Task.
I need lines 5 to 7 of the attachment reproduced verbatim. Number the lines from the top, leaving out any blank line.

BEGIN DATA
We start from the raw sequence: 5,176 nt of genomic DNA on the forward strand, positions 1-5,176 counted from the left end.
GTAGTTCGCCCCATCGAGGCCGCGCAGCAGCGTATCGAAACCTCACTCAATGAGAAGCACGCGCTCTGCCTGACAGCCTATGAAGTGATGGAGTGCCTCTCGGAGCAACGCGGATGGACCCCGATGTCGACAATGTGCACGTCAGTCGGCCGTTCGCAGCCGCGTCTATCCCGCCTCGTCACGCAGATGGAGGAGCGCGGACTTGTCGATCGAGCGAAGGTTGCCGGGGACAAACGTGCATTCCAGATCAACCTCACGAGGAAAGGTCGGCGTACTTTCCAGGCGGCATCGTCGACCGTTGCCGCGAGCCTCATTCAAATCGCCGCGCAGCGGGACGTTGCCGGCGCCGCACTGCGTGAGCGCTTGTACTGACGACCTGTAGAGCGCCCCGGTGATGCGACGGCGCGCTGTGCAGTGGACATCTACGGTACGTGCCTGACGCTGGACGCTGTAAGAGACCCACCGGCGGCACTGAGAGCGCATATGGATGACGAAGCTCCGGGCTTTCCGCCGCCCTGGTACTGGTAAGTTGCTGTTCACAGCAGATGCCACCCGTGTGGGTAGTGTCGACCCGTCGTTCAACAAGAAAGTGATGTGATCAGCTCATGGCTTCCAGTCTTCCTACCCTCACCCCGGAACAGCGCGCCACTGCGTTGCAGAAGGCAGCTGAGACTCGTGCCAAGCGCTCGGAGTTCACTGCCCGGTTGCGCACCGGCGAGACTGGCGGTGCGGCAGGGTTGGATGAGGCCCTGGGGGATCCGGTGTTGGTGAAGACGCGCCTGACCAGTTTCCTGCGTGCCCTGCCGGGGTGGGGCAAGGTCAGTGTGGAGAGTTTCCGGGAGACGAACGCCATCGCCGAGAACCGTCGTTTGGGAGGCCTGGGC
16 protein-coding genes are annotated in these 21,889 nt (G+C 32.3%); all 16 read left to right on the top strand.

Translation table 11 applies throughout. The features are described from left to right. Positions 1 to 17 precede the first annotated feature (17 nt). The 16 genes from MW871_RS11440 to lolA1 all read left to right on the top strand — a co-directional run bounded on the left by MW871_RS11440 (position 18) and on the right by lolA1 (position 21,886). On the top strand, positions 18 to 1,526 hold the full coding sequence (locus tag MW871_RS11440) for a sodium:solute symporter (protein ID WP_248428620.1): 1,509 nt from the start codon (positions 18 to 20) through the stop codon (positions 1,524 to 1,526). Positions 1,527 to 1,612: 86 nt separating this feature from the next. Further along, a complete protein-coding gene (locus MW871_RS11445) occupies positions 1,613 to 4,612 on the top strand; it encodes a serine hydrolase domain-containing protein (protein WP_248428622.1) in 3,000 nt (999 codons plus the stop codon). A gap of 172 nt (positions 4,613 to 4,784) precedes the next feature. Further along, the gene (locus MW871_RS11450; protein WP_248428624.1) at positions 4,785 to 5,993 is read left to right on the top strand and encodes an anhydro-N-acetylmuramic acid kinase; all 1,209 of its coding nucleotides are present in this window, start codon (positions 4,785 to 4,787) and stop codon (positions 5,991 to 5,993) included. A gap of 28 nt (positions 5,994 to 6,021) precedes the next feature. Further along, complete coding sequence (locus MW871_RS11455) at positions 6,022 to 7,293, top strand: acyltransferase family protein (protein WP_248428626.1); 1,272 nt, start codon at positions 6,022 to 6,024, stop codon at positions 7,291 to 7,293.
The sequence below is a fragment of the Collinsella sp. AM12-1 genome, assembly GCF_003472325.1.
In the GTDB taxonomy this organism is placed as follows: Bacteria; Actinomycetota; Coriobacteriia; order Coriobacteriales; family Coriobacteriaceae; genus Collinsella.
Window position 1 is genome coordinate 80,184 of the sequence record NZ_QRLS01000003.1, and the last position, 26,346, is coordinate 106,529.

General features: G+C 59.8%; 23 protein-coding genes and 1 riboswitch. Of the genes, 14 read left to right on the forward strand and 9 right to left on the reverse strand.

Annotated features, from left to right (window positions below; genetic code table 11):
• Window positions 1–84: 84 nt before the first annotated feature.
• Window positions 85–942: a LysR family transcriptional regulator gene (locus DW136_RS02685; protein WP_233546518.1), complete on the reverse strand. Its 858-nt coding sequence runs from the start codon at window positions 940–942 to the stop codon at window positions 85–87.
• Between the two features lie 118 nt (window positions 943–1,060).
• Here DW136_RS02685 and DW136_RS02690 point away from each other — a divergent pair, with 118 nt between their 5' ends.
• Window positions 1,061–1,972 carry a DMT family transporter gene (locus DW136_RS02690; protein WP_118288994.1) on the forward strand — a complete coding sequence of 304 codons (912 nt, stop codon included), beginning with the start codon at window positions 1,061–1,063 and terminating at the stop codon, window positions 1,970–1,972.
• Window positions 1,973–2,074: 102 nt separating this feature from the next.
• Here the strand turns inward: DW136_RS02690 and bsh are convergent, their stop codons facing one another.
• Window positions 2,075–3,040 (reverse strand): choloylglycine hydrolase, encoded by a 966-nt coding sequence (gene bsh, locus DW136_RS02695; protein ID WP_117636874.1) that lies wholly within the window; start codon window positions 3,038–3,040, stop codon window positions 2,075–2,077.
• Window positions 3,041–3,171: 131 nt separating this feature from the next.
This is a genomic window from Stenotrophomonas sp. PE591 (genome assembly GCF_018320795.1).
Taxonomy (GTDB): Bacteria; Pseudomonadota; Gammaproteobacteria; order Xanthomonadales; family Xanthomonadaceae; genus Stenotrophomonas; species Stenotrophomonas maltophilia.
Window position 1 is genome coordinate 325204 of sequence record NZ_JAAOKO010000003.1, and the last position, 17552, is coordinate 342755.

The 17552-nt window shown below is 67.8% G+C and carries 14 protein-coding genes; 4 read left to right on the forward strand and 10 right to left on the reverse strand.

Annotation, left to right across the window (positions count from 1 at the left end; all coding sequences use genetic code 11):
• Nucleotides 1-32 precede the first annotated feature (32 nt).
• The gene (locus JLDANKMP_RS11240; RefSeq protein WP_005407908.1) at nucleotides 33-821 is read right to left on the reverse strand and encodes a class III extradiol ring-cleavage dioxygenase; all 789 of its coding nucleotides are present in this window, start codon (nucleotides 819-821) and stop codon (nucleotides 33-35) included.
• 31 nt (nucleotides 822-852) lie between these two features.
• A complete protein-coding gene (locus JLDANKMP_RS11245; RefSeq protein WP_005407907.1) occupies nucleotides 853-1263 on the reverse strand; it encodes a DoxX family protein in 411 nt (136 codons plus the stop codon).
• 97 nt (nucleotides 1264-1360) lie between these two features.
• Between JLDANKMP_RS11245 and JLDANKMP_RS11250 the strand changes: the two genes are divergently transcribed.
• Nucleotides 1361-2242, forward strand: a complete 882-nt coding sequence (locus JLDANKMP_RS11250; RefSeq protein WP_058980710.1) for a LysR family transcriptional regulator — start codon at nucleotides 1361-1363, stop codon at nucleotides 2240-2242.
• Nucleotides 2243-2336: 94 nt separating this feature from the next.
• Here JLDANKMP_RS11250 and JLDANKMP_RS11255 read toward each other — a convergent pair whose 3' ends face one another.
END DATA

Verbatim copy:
The sequence below is a fragment of the Collinsella sp. AM12-1 genome, assembly GCF_003472325.1.
In the GTDB taxonomy this organism is placed as follows: Bacteria; Actinomycetota; Coriobacteriia; order Coriobacteriales; family Coriobacteriaceae; genus Collinsella.
Window position 1 is genome coordinate 80,184 of the sequence record NZ_QRLS01000003.1, and the last position, 26,346, is coordinate 106,529.